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‘Assault-style’ firearms banned in Canada

The federal government’s “assault-style” firearm ban was passed as a cabinet order on May 1.
A restricted gun licence holder holds a AR-15 at his home in Langley, B.C., on May 1. The federal government has outlawed a wide range of rifles with the aim of making Canada safer, saying the guns were designed for the battlefield, not hunting or sport shooting. The ban issued Friday covers some 1,500 models and variants of what the government considers “assault-style” firearms, meaning they cannot be legally used, sold or imported, starting immediately. (Jonathan Hayward/CP)

The federal government’s “assault-style” firearm ban was passed as a cabinet order on May 1.

Larry Bagnell, the Yukon’s MP, spoke with the News on May 4 regarding this policy.

The order bans all assault-style firearms, meaning semi-automatic rifles with sustained rapid-fire capability, with a tactical military design, with high magazine capacity and present in large numbers in the Canadian market.

As for the military design, Bagnell said this would be the firearm design for long guns during and after the Second World War.

He echoed Prime Minister Justin Trudeau’s comments that these types of weapons were created to kill people.

“Those weapons that were created by the military to kill as many as possible in the shortest time possible, which is the intent,” Bagnell said.

Bagnell explained that while he owns a firearm for hunting, he is not well versed enough to speak on the technicalities of why some firearms were subject to the ban while others, which have the same calibre and muzzle velocity are not.

He said he is trying to get some feedback on this list of banned guns to see if there are some that don’t follow the definition.

Bagnell stated that a lot of the banned guns are not used for hunting nor were they designed for that purpose, adding that anyone can still go hunting.

“I’m happy people can carry on hunting,” Bagnell said.

He did not have any details on a gun buy-back program, saying he wants feedback from people on how it should work.

There is a possibility of owners getting their gun grandfathered, which would allow them to be kept with the condition the gun could never again be used.

The grandfather policy still needs to be worked out.

“It would depend how many people would then chose to sell their guns back to the government,” Bagnell said. “It would be hard to put a number of that.”

He explained that this is a change in existing regulations, thus it did not have to go through the House of Commons and was passed through cabinet.

“That’s just standard procedure,” Bagnell said.

He added this change in firearm regulation should not come as a surprise, since it was a campaign promise in the 2019 federal election. This means, he said, there was a national debate on gun control.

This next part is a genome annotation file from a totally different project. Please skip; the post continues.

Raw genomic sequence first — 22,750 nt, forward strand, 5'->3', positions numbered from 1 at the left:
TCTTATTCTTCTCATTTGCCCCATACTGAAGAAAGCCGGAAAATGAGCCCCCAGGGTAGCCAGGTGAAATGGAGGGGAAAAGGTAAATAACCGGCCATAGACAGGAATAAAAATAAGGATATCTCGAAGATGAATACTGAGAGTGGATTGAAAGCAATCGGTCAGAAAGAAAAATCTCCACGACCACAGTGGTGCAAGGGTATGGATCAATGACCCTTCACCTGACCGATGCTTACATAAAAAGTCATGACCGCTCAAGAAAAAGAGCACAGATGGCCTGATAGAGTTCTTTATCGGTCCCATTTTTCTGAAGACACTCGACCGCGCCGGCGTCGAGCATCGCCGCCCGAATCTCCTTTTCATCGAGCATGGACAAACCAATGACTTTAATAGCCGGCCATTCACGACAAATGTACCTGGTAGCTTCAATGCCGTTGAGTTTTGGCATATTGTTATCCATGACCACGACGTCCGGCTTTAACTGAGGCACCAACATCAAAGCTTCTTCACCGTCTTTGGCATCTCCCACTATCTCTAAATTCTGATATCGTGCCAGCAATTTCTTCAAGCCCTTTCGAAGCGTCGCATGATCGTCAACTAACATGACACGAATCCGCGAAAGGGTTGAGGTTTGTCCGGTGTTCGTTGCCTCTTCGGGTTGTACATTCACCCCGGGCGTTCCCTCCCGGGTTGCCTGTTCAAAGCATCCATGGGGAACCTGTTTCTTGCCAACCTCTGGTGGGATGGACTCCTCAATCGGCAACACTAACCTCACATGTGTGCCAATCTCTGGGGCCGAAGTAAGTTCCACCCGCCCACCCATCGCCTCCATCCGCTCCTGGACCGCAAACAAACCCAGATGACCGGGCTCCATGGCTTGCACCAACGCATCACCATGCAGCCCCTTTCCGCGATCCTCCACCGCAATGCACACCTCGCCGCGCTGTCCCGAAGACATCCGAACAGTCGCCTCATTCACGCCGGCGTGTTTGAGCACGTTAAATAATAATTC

Bagnell also said that he campaigned on gun control personally. He acknowledged that it is a divisive issue both nationally and territorially. He understands there will be Yukoners that are against this order but there are also those that are in favour.

The MP was unable to say if this order was a response to the April 18 and 19 shootings across Nova Scotia.

“I can’t speak to that,” Bagnell said.

He said he didn’t feel this cabinet order would have prevented the shooting.

“I doubt they would have,” Bagnell said.

He explained the intent is to reduce the chance of these weapons being used in a crime by reducing circulation and that this order does not focus on preventing illegal guns from entering the country.

This cabinet order covers taking these guns out of circulation on the legal market.

He said there has been gun violence and drug violence in the territory. This has some Yukoners worried and he feels something needs to be done.

“We need to do everything we can to prevent that,” Bagnell said.

Steve Hahn is the Regional Field Officer Coordinator for the Canadian Coalition for Firearms Rights in the North. He previously served in the Canadian Forces and is a sports shooter as well as hunter.

He spoke with the News on May 5 to give his reaction.

He was not surprised this materialized, due to it being a campaign issue, but he does have concerns with the new regulations.

One of the concerns is the definition of the terms like “assault-style” firearm.

He said the devil is in the details and feels the government has missed the mark in defining this term.

This is important to Hahn since some of the firearms subject to this ban may not have been created for military use. He gave the example of the Ruger Mini-14. He called it a plinking rifle, meant for target shooting or for ranchers to carry to deal with coyotes and other predators menacing livestock.

“It was never used or meant to be used in a capacity where we would consider a military force on force use,” Hahn said.

He also has trouble with the statement that all of these weapons were designed to kill as many people as possible in the least amount of time. Using the same firearm as an example, he said it was never created for that purpose.

He felt it is disgusting how legal gun owners are being treated, saying he found it hurtful to be equated to pain and suffering.

“As a law-abiding firearms owner, the very fact that they’re talking about killing other people, doing harm to them, is pretty egregious to me,” Hahn said.

He expressed worry that the regulations are too confusing. He said there could be some shotguns that are not military style firearms, could end up prohibited because they fire at the same velocity as the banned weapons.

Hahn would rather see the federal government focus more on providing mental health care and services to Canadians.

Contact Gord Fortin at